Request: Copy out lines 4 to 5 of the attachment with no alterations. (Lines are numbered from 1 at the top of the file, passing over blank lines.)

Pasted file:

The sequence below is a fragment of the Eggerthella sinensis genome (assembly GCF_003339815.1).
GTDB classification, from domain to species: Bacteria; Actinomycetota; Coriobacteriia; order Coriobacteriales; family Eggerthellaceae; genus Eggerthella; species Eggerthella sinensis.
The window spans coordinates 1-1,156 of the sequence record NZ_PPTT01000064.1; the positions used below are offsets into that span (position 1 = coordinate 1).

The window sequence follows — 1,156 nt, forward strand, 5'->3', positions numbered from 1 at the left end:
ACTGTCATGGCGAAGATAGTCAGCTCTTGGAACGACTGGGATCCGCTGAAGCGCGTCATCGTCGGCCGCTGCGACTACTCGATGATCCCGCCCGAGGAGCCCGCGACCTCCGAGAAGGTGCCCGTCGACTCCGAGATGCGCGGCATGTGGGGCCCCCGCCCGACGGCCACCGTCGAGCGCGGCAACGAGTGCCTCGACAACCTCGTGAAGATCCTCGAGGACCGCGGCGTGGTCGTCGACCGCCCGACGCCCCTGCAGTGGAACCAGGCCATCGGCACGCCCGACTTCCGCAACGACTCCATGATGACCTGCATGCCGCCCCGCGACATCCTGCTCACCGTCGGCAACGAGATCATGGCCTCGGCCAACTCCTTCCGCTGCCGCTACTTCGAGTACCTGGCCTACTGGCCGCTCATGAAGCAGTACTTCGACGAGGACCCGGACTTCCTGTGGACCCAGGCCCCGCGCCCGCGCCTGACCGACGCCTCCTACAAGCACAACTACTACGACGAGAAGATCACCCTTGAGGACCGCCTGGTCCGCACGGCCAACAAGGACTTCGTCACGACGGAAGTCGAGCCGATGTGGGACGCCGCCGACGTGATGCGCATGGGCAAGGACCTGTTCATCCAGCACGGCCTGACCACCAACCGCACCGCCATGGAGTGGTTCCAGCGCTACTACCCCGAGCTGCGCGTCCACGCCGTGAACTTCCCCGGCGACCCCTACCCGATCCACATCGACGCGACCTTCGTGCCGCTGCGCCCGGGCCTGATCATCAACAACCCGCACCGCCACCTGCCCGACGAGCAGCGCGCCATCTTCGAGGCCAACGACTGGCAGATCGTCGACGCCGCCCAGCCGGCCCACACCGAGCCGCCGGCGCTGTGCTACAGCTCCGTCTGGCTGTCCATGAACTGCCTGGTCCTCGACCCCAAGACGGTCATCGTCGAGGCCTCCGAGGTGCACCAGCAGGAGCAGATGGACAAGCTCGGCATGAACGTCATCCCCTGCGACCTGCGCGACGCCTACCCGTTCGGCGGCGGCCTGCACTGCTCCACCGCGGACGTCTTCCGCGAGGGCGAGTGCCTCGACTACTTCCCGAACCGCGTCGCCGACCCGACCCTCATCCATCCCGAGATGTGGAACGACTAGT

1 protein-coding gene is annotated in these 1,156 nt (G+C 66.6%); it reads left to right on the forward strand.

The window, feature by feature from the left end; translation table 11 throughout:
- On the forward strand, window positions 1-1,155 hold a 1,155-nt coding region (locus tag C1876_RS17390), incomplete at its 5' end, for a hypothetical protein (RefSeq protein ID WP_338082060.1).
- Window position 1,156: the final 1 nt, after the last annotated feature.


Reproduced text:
The window sequence follows — 1,156 nt, forward strand, 5'->3', positions numbered from 1 at the left end:
ACTGTCATGGCGAAGATAGTCAGCTCTTGGAACGACTGGGATCCGCTGAAGCGCGTCATCGTCGGCCGCTGCGACTACTCGATGATCCCGCCCGAGGAGCCCGCGACCTCCGAGAAGGTGCCCGTCGACTCCGAGATGCGCGGCATGTGGGGCCCCCGCCCGACGGCCACCGTCGAGCGCGGCAACGAGTGCCTCGACAACCTCGTGAAGATCCTCGAGGACCGCGGCGTGGTCGTCGACCGCCCGACGCCCCTGCAGTGGAACCAGGCCATCGGCACGCCCGACTTCCGCAACGACTCCATGATGACCTGCATGCCGCCCCGCGACATCCTGCTCACCGTCGGCAACGAGATCATGGCCTCGGCCAACTCCTTCCGCTGCCGCTACTTCGAGTACCTGGCCTACTGGCCGCTCATGAAGCAGTACTTCGACGAGGACCCGGACTTCCTGTGGACCCAGGCCCCGCGCCCGCGCCTGACCGACGCCTCCTACAAGCACAACTACTACGACGAGAAGATCACCCTTGAGGACCGCCTGGTCCGCACGGCCAACAAGGACTTCGTCACGACGGAAGTCGAGCCGATGTGGGACGCCGCCGACGTGATGCGCATGGGCAAGGACCTGTTCATCCAGCACGGCCTGACCACCAACCGCACCGCCATGGAGTGGTTCCAGCGCTACTACCCCGAGCTGCGCGTCCACGCCGTGAACTTCCCCGGCGACCCCTACCCGATCCACATCGACGCGACCTTCGTGCCGCTGCGCCCGGGCCTGATCATCAACAACCCGCACCGCCACCTGCCCGACGAGCAGCGCGCCATCTTCGAGGCCAACGACTGGCAGATCGTCGACGCCGCCCAGCCGGCCCACACCGAGCCGCCGGCGCTGTGCTACAGCTCCGTCTGGCTGTCCATGAACTGCCTGGTCCTCGACCCCAAGACGGTCATCGTCGAGGCCTCCGAGGTGCACCAGCAGGAGCAGATGGACAAGCTCGGCATGAACGTCATCCCCTGCGACCTGCGCGACGCCTACCCGTTCGGCGGCGGCCTGCACTGCTCCACCGCGGACGTCTTCCGCGAGGGCGAGTGCCTCGACTACTTCCCGAACCGCGTCGCCGACCCGACCCTCATCCATCCCGAGATGTGGAACGACTAGT